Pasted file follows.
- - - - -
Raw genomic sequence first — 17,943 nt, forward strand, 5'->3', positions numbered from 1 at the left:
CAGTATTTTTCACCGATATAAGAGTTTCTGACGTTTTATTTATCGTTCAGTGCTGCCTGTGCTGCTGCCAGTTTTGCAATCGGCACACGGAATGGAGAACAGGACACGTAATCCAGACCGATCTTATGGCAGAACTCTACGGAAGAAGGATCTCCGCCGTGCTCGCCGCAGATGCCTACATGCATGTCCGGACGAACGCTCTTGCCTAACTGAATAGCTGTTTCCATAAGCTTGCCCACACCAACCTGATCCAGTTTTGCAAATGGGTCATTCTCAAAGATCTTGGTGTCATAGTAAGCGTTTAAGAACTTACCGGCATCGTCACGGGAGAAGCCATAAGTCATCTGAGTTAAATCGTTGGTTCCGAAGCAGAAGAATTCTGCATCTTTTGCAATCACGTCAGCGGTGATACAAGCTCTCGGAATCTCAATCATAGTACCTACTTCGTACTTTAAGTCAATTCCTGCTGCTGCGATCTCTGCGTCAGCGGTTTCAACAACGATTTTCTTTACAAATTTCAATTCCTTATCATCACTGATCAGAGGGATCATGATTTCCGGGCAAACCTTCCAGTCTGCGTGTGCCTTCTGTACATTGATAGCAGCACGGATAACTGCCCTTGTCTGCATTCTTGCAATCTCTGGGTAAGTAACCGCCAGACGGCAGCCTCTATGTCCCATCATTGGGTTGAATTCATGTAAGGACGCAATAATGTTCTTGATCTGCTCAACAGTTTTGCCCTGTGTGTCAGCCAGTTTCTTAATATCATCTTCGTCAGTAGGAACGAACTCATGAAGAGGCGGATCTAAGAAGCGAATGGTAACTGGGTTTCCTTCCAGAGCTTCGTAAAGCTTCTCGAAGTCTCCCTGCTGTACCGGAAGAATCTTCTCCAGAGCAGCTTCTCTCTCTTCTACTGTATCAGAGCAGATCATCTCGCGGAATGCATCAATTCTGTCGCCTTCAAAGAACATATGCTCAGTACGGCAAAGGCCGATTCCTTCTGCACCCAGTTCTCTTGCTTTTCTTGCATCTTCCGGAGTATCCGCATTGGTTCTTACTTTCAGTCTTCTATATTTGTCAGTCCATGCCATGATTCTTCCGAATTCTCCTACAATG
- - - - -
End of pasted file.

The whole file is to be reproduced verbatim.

Raw genomic sequence first — 17,943 nt, forward strand, 5'->3', positions numbered from 1 at the left:
CAGTATTTTTCACCGATATAAGAGTTTCTGACGTTTTATTTATCGTTCAGTGCTGCCTGTGCTGCTGCCAGTTTTGCAATCGGCACACGGAATGGAGAACAGGACACGTAATCCAGACCGATCTTATGGCAGAACTCTACGGAAGAAGGATCTCCGCCGTGCTCGCCGCAGATGCCTACATGCATGTCCGGACGAACGCTCTTGCCTAACTGAATAGCTGTTTCCATAAGCTTGCCCACACCAACCTGATCCAGTTTTGCAAATGGGTCATTCTCAAAGATCTTGGTGTCATAGTAAGCGTTTAAGAACTTACCGGCATCGTCACGGGAGAAGCCATAAGTCATCTGAGTTAAATCGTTGGTTCCGAAGCAGAAGAATTCTGCATCTTTTGCAATCACGTCAGCGGTGATACAAGCTCTCGGAATCTCAATCATAGTACCTACTTCGTACTTTAAGTCAATTCCTGCTGCTGCGATCTCTGCGTCAGCGGTTTCAACAACGATTTTCTTTACAAATTTCAATTCCTTATCATCACTGATCAGAGGGATCATGATTTCCGGGCAAACCTTCCAGTCTGCGTGTGCCTTCTGTACATTGATAGCAGCACGGATAACTGCCCTTGTCTGCATTCTTGCAATCTCTGGGTAAGTAACCGCCAGACGGCAGCCTCTATGTCCCATCATTGGGTTGAATTCATGTAAGGACGCAATAATGTTCTTGATCTGCTCAACAGTTTTGCCCTGTGTGTCAGCCAGTTTCTTAATATCATCTTCGTCAGTAGGAACGAACTCATGAAGAGGCGGATCTAAGAAGCGAATGGTAACTGGGTTTCCTTCCAGAGCTTCGTAAAGCTTCTCGAAGTCTCCCTGCTGTACCGGAAGAATCTTCTCCAGAGCAGCTTCTCTCTCTTCTACTGTATCAGAGCAGATCATCTCGCGGAATGCATCAATTCTGTCGCCTTCAAAGAACATATGCTCAGTACGGCAAAGGCCGATTCCTTCTGCACCCAGTTCTCTTGCTTTTCTTGCATCTTCCGGAGTATCCGCATTGGTTCTTACTTTCAGTCTTCTATATTTGTCAGTCCATGCCATGATTCTTCCGAATTCTCCTACAATG